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Patterns of population genetic structure among Australian and South Pacific humpback whales (Megaptera novaeangliae)

Schmitt, Natalie Tara

Description

Humpback whales undertake long-distance seasonal migrations between low latitude winter breeding grounds and high latitude summer feeding grounds. Although arguably one of the best studied of all baleen whales, there remain some critical gaps in our understanding of their population structure, migratory movement and the mixing of putative populations on the feeding grounds. Addressing these uncertainties is important in the development of demographic models that reconstruct the historical...[Show more]

dc.contributor.authorSchmitt, Natalie Tara
dc.date.accessioned2013-04-17T04:44:53Z
dc.date.available2013-04-17T04:44:53Z
dc.identifier.otherb31264839
dc.identifier.urihttp://hdl.handle.net/1885/9851
dc.description.abstractHumpback whales undertake long-distance seasonal migrations between low latitude winter breeding grounds and high latitude summer feeding grounds. Although arguably one of the best studied of all baleen whales, there remain some critical gaps in our understanding of their population structure, migratory movement and the mixing of putative populations on the feeding grounds. Addressing these uncertainties is important in the development of demographic models that reconstruct the historical trajectory of population decline and recovery following the cessation of commercial whaling. Utilising both mitochondrial and nuclear genetic markers, this thesis examines the population structure and distribution of humpback whales that migrate to separate winter breeding grounds along the north-western and north-eastern coasts of Australia, and their interaction with the endangered populations of the South Pacific. The project investigated three important gaps in knowledge: population structure among putative breeding populations, the mixing of breeding populations on high latitude Antarctic feeding grounds and evidence for sex-specific migration along the eastern Australian migratory corridor. The thesis also reports the discovery and utility of novel nuclear genetic markers (single nucleotide polymorphisms, SNPs). These markers hold promise for facilitating more effective multi-laboratory collaboration. Among the Australian putative populations, weak but significant differentiation was detected across ten microsatellite loci and mitochondrial control region sequences. This pattern of low level differentiation is emerging as a characteristic of Southern Hemisphere humpback whale populations indicating extensive movement at least historically, if not presently. As the first step towards assessing the mixing of Australian and endangered South Pacific humpback whale breeding populations on the Antarctic feeding grounds, a series of simulations were conducted to estimate the statistical power of both mitochondrial and nuclear microsatellite data from these populations for a mixed-stock analysis (MSA). The results of these simulations confirmed that we can draw robust conclusions from our MSA of Antarctic feeding ground samples collected south of eastern Australia and New Zealand in 2010. Using combined mtDNA and microsatellite datasets revealed substantial contributions from both eastern Australia and New Caledonia, but not western Australia; strengthening emerging evidence that these Antarctic waters are utilized by humpback whales from both eastern Australia and the more vulnerable breeding population of New Caledonia, representing Oceania. There was no compelling evidence for sex-specific migration within the eastern Australian breeding population as indicated by the lack of significant differences detected in the patterns of haplotype sharing, haplotype frequency or haplotype differentiation between males and females. Instead, the significant differentiation revealed between the sexes at the nucleotide level for one sampling location and between sampling locations at the haplotype level suggests that humpback whale migration along eastern Australia may be more complex than previously thought. Increasing the statistical power of our genetic datasets through the addition of new informative markers, including the SNPs discovered in this project, and incorporating non-genetic data, will assist in future studies of the population genetic structure and dynamics of Southern Hemisphere humpback whales.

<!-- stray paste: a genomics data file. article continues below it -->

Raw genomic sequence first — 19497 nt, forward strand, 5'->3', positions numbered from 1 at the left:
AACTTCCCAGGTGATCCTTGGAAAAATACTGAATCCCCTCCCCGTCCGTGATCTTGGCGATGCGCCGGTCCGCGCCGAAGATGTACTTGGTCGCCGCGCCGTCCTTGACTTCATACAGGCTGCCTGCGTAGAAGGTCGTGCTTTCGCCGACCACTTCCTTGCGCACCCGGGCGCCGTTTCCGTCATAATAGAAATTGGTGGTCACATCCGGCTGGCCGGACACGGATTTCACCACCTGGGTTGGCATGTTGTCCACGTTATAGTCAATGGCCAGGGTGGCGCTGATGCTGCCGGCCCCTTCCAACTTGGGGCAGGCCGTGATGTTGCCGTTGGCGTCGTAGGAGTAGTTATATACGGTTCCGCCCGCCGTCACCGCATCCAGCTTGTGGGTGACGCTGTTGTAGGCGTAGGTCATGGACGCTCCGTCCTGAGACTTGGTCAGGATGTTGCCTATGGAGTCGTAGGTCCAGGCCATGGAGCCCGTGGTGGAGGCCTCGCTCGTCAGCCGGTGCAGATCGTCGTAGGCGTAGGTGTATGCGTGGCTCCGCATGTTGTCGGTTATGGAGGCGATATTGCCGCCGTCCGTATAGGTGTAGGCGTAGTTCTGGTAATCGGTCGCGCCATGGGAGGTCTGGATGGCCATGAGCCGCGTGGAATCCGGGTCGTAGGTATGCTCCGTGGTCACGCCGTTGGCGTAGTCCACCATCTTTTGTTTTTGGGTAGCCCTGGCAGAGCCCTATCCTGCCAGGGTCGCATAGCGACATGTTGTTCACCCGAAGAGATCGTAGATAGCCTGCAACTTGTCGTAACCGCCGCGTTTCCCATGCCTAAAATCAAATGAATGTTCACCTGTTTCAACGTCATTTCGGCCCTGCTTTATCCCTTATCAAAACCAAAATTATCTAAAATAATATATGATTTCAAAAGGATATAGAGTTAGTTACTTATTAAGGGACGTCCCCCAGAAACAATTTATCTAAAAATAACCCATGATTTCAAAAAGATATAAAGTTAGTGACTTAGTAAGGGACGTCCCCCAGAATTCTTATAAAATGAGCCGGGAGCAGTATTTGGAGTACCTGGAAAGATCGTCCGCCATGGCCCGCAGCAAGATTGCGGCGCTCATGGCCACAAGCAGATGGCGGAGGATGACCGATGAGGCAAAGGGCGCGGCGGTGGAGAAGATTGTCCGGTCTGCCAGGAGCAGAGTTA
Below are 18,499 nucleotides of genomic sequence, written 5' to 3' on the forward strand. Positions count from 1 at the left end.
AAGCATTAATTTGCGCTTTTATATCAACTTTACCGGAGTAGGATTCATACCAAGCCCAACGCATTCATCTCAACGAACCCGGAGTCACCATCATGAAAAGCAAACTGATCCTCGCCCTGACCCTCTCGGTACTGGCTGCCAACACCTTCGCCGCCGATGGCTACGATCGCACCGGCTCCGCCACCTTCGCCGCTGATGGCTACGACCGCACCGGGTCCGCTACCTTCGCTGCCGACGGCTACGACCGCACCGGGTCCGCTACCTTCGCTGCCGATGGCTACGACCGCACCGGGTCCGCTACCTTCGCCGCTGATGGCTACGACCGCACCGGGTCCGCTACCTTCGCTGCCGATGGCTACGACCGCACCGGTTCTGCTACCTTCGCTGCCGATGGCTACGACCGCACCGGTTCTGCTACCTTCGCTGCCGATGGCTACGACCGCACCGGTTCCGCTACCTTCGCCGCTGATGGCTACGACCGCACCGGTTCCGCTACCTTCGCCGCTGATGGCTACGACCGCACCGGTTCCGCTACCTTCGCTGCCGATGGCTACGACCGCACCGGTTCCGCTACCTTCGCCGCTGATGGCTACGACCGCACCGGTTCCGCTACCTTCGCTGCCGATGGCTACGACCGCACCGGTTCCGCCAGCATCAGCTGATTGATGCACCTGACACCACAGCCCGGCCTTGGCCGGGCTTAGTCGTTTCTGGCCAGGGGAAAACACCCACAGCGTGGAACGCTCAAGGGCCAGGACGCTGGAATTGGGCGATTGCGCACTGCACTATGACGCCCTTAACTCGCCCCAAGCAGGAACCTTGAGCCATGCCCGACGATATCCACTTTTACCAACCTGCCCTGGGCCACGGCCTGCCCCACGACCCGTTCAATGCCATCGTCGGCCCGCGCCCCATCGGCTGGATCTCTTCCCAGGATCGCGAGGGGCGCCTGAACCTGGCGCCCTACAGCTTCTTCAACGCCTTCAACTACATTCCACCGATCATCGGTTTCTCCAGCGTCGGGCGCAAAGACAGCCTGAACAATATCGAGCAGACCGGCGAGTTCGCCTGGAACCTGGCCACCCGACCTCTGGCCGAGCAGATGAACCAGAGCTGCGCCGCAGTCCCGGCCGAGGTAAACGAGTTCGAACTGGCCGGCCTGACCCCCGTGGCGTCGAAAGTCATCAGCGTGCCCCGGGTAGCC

dc.language.isoen_AU
dc.subjectpopulation genetic structure
dc.subjecthumpback whale
dc.subjectAustralia
dc.subjectSouth Pacific
dc.subjectconservation
dc.subjectmanagement
dc.titlePatterns of population genetic structure among Australian and South Pacific humpback whales (Megaptera novaeangliae)
dc.typeThesis (PhD)
local.contributor.supervisorPeakall, Rod
local.contributor.supervisorcontactrod.peakall@anu.edu.au
dcterms.valid2012
local.description.notesSupervisor: Professor Rod Peakall, Supervisor's Email Address: rod.peakall@anu.edu.au
local.description.refereedYes
local.type.degreeDoctor of Philosophy (PhD)
dc.date.issued2012
local.contributor.affiliationSchool of Biology, Evolution Ecology and Genetics
local.identifier.doi10.25911/5d78d989ba47e
local.mintdoimint
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01Front_Schmitt.pdfFront Matter214.22 kBAdobe PDFThumbnail
02Whole_Schmitt.pdfWhole Thesis1.51 MBAdobe PDFThumbnail


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